Yesterday was the last day of the half month of Ansuz. I was teaching a course with some lovely runesters at the time and we definitely felt the departure of Ansuz as I forced the window shut during a gust so powerful the that the ceiling tiles above us were rattling! The group did some really inspired work, with spontaneous poetry and artwork appearing during the course of the day… I have also had a surprising number of people tell me that they have re-discovered their inner poet, or started a creative project, so all in all Ansuz was doing well on that front. Interestingly, Mercury was (and continues to be) in retrograde; Odin is taken to be the equivalent planetary ruler of Mercury in runic astrology, and he also rules Ansuz. Despite all the creative loveliness, I have never known so many horrendous problems with computers, lost messages and post gone astray!
Until 13th September we are in the half-month of Raidho. The new academic year is starting so students everywhere are preparing themselves for the next phase of their learning and parents are looking forward to a return to routine. This should be a great time for taking a quick look around you to check that you are making the most of opportunties, have a good rhythmn of life established for yourself, and are in tune with the world around you. I have re-organised my diary and have a number of new projects starting which I’m really excited about.
Runic astrology: birth months and hours
Michael Cramer from the Facebook Group Runes for Runesters recently suggested that I look into my rune birth-month and hour as part of the rune calendar experiment. The half-month of Raidho is a really good time to do this as the rune governs journeys and the cycles of heaven and life. I have been working with the half-months as given by Nigel Pennick in Runic Astrology: Starcraft and Timekeeping in the Northern Traditionwhich are as follows:
- Fehu: 29th June – 14th July
- Uruz: 14th July – 29th July
- Thurisaz: 29th July – 13th August
- Ansuz: 13th August – 29th August
- Raidho: 29th August – 13th September
- Kenaz: 13th September – 28th September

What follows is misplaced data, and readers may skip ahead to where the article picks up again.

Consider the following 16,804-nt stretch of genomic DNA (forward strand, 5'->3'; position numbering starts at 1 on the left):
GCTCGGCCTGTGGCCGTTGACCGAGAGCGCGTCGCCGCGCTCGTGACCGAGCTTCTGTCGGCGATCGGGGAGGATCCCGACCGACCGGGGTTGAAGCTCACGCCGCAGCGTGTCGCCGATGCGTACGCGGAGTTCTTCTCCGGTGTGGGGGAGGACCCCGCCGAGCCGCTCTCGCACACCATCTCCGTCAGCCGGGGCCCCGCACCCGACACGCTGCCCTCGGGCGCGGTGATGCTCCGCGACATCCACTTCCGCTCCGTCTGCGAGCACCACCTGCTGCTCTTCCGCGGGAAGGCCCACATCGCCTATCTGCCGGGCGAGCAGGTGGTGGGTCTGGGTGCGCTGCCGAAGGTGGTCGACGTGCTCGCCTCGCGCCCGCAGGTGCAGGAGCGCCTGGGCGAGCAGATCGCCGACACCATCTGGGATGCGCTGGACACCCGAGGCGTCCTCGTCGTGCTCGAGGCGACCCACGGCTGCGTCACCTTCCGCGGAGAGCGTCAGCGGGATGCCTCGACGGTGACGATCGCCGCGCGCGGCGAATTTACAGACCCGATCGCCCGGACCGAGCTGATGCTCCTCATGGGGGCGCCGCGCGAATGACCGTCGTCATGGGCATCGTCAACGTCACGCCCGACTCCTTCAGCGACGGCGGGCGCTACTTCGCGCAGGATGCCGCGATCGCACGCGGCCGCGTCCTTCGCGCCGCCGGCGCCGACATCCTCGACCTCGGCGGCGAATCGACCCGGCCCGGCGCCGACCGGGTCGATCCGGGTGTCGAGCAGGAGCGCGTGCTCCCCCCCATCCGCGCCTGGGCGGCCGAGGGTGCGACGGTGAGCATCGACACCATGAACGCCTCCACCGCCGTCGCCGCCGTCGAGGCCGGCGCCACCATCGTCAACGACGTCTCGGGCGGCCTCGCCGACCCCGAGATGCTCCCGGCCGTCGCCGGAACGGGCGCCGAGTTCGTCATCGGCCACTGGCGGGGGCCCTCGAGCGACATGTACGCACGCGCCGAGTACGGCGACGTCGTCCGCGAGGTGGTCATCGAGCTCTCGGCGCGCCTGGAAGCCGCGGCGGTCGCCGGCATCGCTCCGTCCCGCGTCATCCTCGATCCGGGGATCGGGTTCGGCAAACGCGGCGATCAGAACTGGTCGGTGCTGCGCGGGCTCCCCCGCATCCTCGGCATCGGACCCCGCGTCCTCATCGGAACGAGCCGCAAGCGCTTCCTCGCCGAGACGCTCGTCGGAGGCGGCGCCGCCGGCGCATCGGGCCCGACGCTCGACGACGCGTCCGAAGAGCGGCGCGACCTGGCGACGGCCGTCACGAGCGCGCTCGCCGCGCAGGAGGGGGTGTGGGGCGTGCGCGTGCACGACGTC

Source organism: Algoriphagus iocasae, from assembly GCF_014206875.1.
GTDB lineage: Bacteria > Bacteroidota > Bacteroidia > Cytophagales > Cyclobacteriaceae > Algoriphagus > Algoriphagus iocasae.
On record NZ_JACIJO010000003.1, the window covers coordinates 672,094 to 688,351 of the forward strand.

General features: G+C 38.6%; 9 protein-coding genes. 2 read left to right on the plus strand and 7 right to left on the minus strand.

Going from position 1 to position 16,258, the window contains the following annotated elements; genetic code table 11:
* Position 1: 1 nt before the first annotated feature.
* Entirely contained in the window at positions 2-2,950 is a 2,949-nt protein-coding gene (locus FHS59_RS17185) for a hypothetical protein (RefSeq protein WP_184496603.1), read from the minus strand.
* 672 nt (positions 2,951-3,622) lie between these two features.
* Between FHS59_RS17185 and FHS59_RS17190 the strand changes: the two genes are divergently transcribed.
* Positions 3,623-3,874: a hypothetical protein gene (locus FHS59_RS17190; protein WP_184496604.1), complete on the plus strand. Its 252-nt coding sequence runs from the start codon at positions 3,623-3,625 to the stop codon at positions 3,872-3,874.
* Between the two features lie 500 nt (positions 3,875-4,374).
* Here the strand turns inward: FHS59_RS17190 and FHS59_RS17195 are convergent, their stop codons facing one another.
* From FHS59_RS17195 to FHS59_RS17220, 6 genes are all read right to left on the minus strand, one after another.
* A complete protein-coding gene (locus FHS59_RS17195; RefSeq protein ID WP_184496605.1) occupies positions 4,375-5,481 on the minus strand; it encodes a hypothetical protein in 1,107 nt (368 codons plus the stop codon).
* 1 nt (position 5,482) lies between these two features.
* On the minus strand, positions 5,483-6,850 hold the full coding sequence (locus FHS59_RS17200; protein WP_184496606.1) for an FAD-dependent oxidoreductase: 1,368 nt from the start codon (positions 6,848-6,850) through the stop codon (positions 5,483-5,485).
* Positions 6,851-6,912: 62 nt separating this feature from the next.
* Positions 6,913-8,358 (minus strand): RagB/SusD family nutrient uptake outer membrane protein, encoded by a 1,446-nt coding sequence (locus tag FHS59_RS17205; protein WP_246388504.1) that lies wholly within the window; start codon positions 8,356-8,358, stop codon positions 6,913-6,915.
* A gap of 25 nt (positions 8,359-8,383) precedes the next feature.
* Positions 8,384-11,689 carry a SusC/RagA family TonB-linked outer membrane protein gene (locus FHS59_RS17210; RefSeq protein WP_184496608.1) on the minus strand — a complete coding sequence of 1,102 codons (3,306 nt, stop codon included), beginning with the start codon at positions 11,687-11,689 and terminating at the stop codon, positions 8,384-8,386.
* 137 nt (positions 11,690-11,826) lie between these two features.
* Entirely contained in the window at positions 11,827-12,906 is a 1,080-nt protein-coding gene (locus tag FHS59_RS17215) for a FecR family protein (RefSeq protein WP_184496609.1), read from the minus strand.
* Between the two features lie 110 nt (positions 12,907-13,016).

- Gebo: 28th September – 13th October
- Wunjo: 13th October – 28th October
- Hagalaz: 28th October – 13th November
- Nauthiz: 13th November – 28th November
- Isa: 28th November – 13th December
- Jera: 13th December – 28th December
- Eihwaz: 28th December – 13th January
- Perthro: 13th January – 28th January
- Algiz: 28th January – 13th February
- Sowilo: 13th February – 27th February
- Teiwaz: 27th February - 14th March
- Berkano: 14th March – 30th March
- Ehwaz: 30th March – 14th April
- Mannaz: 14th April – 29th April
- Laguz: 29th April – 14th May
- Ingwaz – 14th May – 29th May
- Othala – 29th May – 14th June
- Dagaz – 14th June – 29th June
Although Pennick doesn’t say (presumably because runes are a Northern tradition), the half months centre around the times of the Solstices; Dagaz reaches full power at the Summer Solistice and Jera at the Winter Solstice – as such, if you are in the Southern Hemisphere the half months will need to be calculated with Dagaz falling on 13th-28th December and the rest falling in sequence after it (e.g. Fehu becomes 28th December to 13th January).
To calculate your birth hour is fairly straight forward as there are 24 runes and 24 hours in the day. The position of Dagaz is again, important, as it will fall at the highest point of the sun (in ‘mean’ time this would be, 12:00 with the hour of Dagaz therefore being 12:30-13:30). Note that, for this sytem, Dagaz is the last rune in the 24 rune sequence with Othala being 23. Pennick then gives each rune a full hour, running in sequence from half-hour to half-hour but does indicate that this is a rule of thumb guide (e.g. Fehu will be 13:30-14:30, Uruz 14:30-15:30 etc).
To get a really accurate reading you should use local time which is slightly different because there are fewer hours of dark and daylight depending on the seasons, so the twelve ‘rune hours’ of night will be longer in the Winter and shorter in the Summer, and the twelve rune hours of day will be longer in Summer and shorter in Winter. Planetary hours are calculated in this way, which is handy for us because there are planetery hour calculators out there which save you having to divide the day hours and night hours into 12 equal segments yourself. Put the location of your time and birth in to the calculator to find the plantary hour of your birth. Each hour is given a numbers from 1-24; note what that is and then see which rune is corresponds to below (don’t get confused with the 1-24 numbers of the standard rune sequence, the numbers below are purely for the calculation):
- Dagaz (this will be the time that the sun is at its highest)
- Jera (this will be the middle of the night when the sun is furthest away)
I was born on 4th May at 15:00 so my half month is Laguz. 15:00 falls bang in planetary hour 8, the rune-hour of Uruz, so I don’t need to worry about the local time much, however, if I was born at 15:28 the accuracy of the calculation would be very important as, according to mean time, I would still be in Uruz, but, according to local time, the hour of Uruz was 14:12-15:26 so I would actually be a Thurisaz baby.